Light bulbs and energy saving – The facts
Energy saving can best be described as the most energy efficient option for the application and under the circumstances. It would be unreasonable to fit large CFL lamps to a glorious crystal chandelier where the lamps are in view. Similarly it would be sheer folly to try and light a football stadium using CFL lamps for their next evening fixture.
There is a great deal of misinformation and confusion about the energy saving characteristics and benefits of different types of replacement lamps. There has been poor reporting on the phasing out of the 100w, 75w, 60w and 40w traditional household light bulb (incandescent lamps). Incandescent lamps are not being phased out completely but inefficient lamps that do not meet an energy rating of at least ‘C’ are being phased out. It is still possible for you to select the correct lamp, of the right brightness and colour for almost any application. The alternatives available are as good as or better than the old fashioned household light bulb. Some cost a little more but consume far less energy, last far longer and save money during their lifetime.
Incandescent and CFL (Compact Fluorescent Lamp)
I hear people say that a 60w incandescent lamp is cheaper than a CFL. Well, this is only true if you use them as door stops. As soon as you use them, it becomes far more expensive for you and everyone else to use the incandescent lamp. CFL makers claim an 80% energy saving over an incandescent light bulb. In reality, this can vary between 60% and 80% depending on manufacturer. They also claim a 10-year lifespan. It is important to know that the ten-year lifespan is calculated at 3-hours average use per day. It therefore follows that if the lamp is used for more than 3-hours per day, it will not last ten years.
The current generation of CFL lamps achieve 80% brightness within three seconds and full brightness within ten. The days of doom and gloom for up-to three minutes once the lamp is switched on are long gone. They are also available in different colour temperatures from a warm white to a cool white. The warm white gives the same sort of lighting effect as an incandescent light bulb. The only disadvantage of CFL lamps is that they are ugly and not well suited to being viewed. They are best hidden by a shade.
It has been estimated that if people in the UK switched to using energy saving lamps it could reduce the amount of carbon dioxide released into the atmosphere by 2.3 million tonnes a year.
LED light bulbs are made from either clusters of light emitting diodes in light bulbs or three to seven high powered light emitting diodes in spot lamps. There is no doubt that LED lamps are the future of home and commercial lighting. They are already everywhere but you probably don’t notice them unless you look closely.
Good quality LED spot lamps have been available for a number of years now but it has been problematic for the manufacturers to construct a light bulb of sufficient quality. The main reason is that LED’s give directional light, which means that they are excellent for something like a torch, car headlight or spot light but poor for general all-round room lighting.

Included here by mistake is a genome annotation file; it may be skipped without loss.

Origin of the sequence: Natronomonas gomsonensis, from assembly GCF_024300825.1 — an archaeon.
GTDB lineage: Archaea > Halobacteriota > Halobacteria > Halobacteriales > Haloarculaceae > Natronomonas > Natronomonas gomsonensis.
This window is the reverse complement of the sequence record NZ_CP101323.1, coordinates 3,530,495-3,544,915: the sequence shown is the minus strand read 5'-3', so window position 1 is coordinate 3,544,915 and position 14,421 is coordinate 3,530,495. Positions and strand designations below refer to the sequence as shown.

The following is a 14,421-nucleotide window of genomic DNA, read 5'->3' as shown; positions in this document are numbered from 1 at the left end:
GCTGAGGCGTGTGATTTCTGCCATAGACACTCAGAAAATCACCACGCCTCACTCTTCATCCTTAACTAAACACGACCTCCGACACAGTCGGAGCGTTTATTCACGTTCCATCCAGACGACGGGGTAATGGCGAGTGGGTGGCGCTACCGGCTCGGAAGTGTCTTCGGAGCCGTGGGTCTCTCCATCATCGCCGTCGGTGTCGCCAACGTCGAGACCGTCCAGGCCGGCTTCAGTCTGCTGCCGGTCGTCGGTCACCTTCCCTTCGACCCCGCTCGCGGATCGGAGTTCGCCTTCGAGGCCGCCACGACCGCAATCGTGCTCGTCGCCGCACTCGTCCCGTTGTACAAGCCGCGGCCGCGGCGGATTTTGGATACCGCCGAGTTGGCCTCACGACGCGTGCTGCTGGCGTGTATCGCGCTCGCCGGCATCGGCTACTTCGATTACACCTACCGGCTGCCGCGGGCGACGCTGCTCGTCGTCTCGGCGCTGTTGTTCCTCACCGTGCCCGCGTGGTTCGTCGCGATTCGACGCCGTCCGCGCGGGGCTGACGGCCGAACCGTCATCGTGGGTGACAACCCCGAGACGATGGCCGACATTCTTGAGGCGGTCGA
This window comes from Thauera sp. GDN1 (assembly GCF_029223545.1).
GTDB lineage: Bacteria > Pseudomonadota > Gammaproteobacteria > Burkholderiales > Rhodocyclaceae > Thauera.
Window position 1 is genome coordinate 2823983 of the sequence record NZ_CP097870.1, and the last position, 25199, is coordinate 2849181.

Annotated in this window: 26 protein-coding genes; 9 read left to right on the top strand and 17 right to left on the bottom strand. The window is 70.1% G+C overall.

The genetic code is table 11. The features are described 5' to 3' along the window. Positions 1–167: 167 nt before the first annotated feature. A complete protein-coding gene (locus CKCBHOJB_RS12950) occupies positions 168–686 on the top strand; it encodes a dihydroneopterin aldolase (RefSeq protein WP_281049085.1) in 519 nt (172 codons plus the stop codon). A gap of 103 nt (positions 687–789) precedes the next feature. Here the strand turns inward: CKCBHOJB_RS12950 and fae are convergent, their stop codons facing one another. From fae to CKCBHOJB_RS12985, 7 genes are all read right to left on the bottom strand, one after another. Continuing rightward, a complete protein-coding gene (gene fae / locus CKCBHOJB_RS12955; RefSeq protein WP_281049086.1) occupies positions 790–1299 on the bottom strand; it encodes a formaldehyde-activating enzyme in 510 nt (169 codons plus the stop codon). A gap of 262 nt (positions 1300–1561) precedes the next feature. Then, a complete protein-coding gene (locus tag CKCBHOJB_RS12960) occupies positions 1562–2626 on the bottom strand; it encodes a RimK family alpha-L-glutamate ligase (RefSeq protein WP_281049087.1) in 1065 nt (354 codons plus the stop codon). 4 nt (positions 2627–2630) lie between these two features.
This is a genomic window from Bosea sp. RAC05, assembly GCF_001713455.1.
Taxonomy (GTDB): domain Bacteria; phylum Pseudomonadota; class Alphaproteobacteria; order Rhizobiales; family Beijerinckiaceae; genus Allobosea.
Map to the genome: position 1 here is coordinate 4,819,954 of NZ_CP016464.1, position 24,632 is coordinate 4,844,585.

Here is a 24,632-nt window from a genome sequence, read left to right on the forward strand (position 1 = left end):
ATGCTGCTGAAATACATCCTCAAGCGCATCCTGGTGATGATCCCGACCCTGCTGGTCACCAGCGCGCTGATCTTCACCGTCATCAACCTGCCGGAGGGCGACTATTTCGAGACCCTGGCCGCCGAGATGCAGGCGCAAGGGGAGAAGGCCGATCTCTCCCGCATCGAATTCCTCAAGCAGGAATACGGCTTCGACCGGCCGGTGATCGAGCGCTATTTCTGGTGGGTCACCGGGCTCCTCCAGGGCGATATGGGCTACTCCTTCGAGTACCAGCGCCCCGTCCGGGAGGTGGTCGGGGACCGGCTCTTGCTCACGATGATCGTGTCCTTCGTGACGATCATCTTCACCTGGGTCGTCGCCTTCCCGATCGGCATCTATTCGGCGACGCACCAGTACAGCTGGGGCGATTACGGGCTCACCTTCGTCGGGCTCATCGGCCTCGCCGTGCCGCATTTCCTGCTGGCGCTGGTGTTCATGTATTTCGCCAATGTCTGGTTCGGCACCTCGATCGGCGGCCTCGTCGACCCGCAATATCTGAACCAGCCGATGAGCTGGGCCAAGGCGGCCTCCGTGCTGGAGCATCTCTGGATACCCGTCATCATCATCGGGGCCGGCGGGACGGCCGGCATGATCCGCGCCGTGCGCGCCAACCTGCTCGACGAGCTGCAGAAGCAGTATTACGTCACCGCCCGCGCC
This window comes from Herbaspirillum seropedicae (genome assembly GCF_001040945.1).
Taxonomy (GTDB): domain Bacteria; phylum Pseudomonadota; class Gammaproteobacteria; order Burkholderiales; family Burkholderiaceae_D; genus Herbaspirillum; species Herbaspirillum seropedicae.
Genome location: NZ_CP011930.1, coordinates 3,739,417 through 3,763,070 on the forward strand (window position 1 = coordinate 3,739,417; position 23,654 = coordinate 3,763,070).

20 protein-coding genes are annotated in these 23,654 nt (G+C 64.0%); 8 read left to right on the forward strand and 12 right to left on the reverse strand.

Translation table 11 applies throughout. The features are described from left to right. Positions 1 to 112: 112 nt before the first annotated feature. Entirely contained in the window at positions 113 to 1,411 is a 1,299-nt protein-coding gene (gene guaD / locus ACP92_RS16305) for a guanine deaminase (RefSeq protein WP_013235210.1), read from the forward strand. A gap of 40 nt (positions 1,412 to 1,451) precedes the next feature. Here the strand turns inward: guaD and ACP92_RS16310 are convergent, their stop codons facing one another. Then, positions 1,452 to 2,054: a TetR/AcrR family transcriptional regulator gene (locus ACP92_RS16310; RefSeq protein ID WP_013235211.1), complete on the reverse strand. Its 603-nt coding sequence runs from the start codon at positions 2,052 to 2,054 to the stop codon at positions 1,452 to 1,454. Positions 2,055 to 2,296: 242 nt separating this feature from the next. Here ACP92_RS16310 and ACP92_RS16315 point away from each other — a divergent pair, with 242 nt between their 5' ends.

Manufacturers have now produced domestic light bulbs that are bright enough, with good colour rendition and a lifetime of around 30,000 hours. We are now at the stage where a 7.5w LED light bulb can replace a 60w incandescent lap with no loss of illumination or light quality.
Replacing a 50w spot lamp with a good quality non-dimmable LED equivalent will cost between £12.00 and £18.00 depending on manufacturer, whilst replacing a 60w light bulb with a 7.5w equivalent can cost a whopping £40.00 – £60.00. Replacing a 25w candle lamp with a 4w LED will cost between £15.00 and £20.00.
The table below shows the costs of using different types of lamps, assuming 3hrs use per day. The total cost includes the cost of lamps and the electricity used. Electrical costs assume a rate of 11p per Kw and do not take into account any future energy cost rises.
|Lamp Type||Lifetime||Cost per lamp||Electricity Used||Cost – 30,000hrs|
|60w Light Bulb||1,000 hrs.||£1.95||1800Kw/h||£256.50|
|13w CFL||10,000 hrs.||£4.95||390Kw/h||£52.80|
|7.5w LED||30,000 hrs.||£40 – £60||245Kw/h||£66.95 – £86-95|
The table shows the total cost for each type of 60w or equivalent lamp over a 30,000 hour period and assumes thirty replacement lamps for the incandescent bulb and three for the CFL.
It can be seen from the table that the best deal at the moment is the CFL light bulb, but don’t discount the LED lamp just yet. It is very likely that the cost of LED lamps will decrease considerably over the next couple of years, so keep looking from time to time until they are a real viable alternative light source.
About the author
Sye Yehya is the managing director of Universal Lighting Services Ltd who has a wealth of specialist experience in the lighting field. The business specialises in all aspects of home lighting, together with their associated products. They are up to date with all aspects of lighting and in particular the energy saving and low energy options available to you today and those that will become available in the near future.